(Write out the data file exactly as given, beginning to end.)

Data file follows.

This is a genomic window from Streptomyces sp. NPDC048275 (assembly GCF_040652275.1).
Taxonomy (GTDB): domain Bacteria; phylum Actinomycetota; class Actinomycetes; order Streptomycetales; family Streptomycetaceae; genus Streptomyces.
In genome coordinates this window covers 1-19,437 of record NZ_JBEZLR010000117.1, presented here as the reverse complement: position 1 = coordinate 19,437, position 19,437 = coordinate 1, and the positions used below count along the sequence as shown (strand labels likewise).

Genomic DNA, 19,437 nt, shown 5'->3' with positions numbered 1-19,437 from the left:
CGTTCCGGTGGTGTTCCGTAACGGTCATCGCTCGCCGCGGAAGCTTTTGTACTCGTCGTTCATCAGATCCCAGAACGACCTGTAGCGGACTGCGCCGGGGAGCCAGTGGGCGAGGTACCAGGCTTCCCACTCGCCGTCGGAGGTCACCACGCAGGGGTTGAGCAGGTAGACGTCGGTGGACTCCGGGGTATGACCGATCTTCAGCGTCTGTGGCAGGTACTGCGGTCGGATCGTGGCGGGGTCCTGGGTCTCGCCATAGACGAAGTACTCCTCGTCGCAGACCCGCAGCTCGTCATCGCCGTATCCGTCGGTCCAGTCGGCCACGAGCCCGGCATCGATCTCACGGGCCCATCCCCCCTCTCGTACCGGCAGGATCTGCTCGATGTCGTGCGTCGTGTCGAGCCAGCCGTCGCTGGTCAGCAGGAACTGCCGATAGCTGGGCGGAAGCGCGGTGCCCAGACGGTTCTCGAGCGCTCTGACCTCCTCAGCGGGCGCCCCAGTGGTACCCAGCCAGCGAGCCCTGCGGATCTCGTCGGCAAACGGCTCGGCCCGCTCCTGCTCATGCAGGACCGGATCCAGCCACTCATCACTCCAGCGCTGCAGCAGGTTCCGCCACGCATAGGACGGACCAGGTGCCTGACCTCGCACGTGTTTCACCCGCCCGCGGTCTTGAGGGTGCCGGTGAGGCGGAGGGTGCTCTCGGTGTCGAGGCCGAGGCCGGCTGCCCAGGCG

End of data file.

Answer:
This is a genomic window from Streptomyces sp. NPDC048275 (assembly GCF_040652275.1).
Taxonomy (GTDB): domain Bacteria; phylum Actinomycetota; class Actinomycetes; order Streptomycetales; family Streptomycetaceae; genus Streptomyces.
In genome coordinates this window covers 1-19,437 of record NZ_JBEZLR010000117.1, presented here as the reverse complement: position 1 = coordinate 19,437, position 19,437 = coordinate 1, and the positions used below count along the sequence as shown (strand labels likewise).

Genomic DNA, 19,437 nt, shown 5'->3' with positions numbered 1-19,437 from the left:
CGTTCCGGTGGTGTTCCGTAACGGTCATCGCTCGCCGCGGAAGCTTTTGTACTCGTCGTTCATCAGATCCCAGAACGACCTGTAGCGGACTGCGCCGGGGAGCCAGTGGGCGAGGTACCAGGCTTCCCACTCGCCGTCGGAGGTCACCACGCAGGGGTTGAGCAGGTAGACGTCGGTGGACTCCGGGGTATGACCGATCTTCAGCGTCTGTGGCAGGTACTGCGGTCGGATCGTGGCGGGGTCCTGGGTCTCGCCATAGACGAAGTACTCCTCGTCGCAGACCCGCAGCTCGTCATCGCCGTATCCGTCGGTCCAGTCGGCCACGAGCCCGGCATCGATCTCACGGGCCCATCCCCCCTCTCGTACCGGCAGGATCTGCTCGATGTCGTGCGTCGTGTCGAGCCAGCCGTCGCTGGTCAGCAGGAACTGCCGATAGCTGGGCGGAAGCGCGGTGCCCAGACGGTTCTCGAGCGCTCTGACCTCCTCAGCGGGCGCCCCAGTGGTACCCAGCCAGCGAGCCCTGCGGATCTCGTCGGCAAACGGCTCGGCCCGCTCCTGCTCATGCAGGACCGGATCCAGCCACTCATCACTCCAGCGCTGCAGCAGGTTCCGCCACGCATAGGACGGACCAGGTGCCTGACCTCGCACGTGTTTCACCCGCCCGCGGTCTTGAGGGTGCCGGTGAGGCGGAGGGTGCTCTCGGTGTCGAGGCCGAGGCCGGCTGCCCAGGCG